New Hot Spot 2.0 Wifi Evil Twin Attack

In this new wireless attack, I’ll walk you through the process of creating a Hot Spot 2.0 Evil Twin. This is potentially another attack vector, one that can be used with or without social engineering, that a penetration tester or nefarious actor can use when performing a wireless pen test or trying to social engineer a user.

Abusing Hot Spot 2.0 can help to gain a user to trust a certificate. Hot Spot 2.0 misuse can guise a user to think a network is more secure when indeed it is a rogue access point. After the user enter their credentials (You can also redirect users to a captive portal) and accepts the real certificate, we then perform an EAP-GTC attack to obtain a clear text user/password.


The HotSpot 2.0 operator friendly name can be change to the company name, a frequency, or location. Go wild, this can be anything. A nefarious actor, or wireless penetration tester can create an HS Evil Twin by using the same SSID and operator friendly name as a real HS 2.0 Network.

The very nature of wireless is insecure. We take a leap of faith when we click on wireless network name. If one says “Secure” and the other doesn’t — what would you choose?

Spoofed Hot Spot 2.0 “Secure Wireless Operator Friendly Name”

It should be noted that “iPhone” network above, is for example — any network name can be used here. A legitimate Hot Spot 2.0 name, or WPA2 Enterprise Network name used by an organization.

We put a lot of blind trust into SSID names alone, now we have another field; we can enter any string we think will entice the user to connect to the network.

Another area of concern is on some devices, on the latest iOS’s you can not remove the rogue certificate. This makes the attack more stealthy, and difficult to mitigate once the certificate is trusted on the device. If you change your SSID name, you will be prompted again for the certificate to trust. You can use this for a control when testing.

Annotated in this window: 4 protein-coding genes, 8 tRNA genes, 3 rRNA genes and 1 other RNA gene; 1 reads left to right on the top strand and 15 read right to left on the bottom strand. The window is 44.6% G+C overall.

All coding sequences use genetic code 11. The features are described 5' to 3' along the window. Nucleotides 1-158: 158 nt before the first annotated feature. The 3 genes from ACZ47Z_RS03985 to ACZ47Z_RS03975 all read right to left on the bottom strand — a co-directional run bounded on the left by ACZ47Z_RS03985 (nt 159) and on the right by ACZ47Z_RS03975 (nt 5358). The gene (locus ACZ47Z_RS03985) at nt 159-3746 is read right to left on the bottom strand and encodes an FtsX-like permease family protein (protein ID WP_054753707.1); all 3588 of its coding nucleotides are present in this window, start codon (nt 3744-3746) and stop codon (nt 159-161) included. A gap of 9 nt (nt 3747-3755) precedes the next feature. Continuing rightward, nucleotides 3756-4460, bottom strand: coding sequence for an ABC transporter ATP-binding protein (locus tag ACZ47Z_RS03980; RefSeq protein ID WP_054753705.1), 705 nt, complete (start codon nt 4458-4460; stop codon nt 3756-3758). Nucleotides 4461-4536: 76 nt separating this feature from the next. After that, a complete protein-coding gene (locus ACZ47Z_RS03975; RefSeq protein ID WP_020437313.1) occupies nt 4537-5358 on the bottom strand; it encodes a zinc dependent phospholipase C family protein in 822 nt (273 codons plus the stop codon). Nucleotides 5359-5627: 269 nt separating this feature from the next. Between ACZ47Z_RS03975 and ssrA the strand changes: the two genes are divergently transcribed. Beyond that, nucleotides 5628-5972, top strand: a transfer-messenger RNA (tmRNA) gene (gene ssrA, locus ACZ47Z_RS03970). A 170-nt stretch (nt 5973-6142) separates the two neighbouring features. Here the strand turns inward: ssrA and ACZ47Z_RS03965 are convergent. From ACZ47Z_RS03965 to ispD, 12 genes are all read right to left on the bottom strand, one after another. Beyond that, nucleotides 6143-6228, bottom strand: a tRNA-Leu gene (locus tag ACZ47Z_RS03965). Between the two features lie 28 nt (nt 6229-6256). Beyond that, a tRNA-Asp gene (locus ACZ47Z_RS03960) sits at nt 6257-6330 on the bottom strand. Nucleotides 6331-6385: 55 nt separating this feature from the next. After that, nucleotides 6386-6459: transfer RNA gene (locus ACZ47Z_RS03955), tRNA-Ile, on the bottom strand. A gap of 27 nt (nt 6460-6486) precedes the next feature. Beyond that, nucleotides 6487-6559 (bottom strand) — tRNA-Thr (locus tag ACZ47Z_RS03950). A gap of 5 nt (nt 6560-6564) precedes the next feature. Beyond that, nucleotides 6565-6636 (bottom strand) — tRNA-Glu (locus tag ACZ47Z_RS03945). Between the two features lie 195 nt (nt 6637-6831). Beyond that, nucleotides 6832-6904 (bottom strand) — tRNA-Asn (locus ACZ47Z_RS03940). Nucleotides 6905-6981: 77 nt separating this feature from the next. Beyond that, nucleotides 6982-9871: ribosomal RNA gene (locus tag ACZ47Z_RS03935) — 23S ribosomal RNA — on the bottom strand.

For comparison, when using Mac OS, you can access the keychain, and delete the certificate; on the iOS devices tested, this doesn’t seem possible.

Free Let’s Encrypt Certificate

It should be noted — On Android, using Lootbooty, certain versions of the operating system does not prompt the user for a certificate.

I used my own controls, which include hostapd-wpe with hostapd-2.6 for proof of concept to test if the EAP-GTC downgrades still work on the latest iOS and MaC OS devices. These two devices I always target — because you can usually get clear text credentials using a form of EAP-GTC dumb down, and whose supplicant’s has native support for EAP-GTC. Windows has never had native support for EAP-GTC authentication. You can use a third party supplicant, but Windows itself does not natively support EAP-GTC.

Clear text password

By using your Let’s Encrypt certificate you can effectively avoid this issue, by not relying on self-signed certificates. Many companies sign their certificates internally. This isn’t a solution to the SSL issues on server and client, but another technique, when performing an Evil Twin attack against Enterprise Networks with iOS devices as wireless endpoints.

# apt-get install certbot
Certs from Lets Encrypt above in hostapd-wpe.conf

Gabriel mention below in detail, the reasoning behind this change in certificate behavior for Windows (in detail) and explains the Legacy Crypto Support. I also recommend using eaphammer, which lets you use self signed certificates, and has native support for the EAP-GTC attacks.


by Gabriel Ryan ( s0lst1c3)(gabriel[at] Current release: v1.12.0


Let’s Encrypt — Free SSL/TLS Certificates

EAPHammer Version 0.5.0 — Legacy Crypto Support

Advanced Wireless Attacks Against Enterprise Networks (AWAE) (v3.0.1)

Adam is a offensive security engineer and red team operator with over 20 years of experience in IT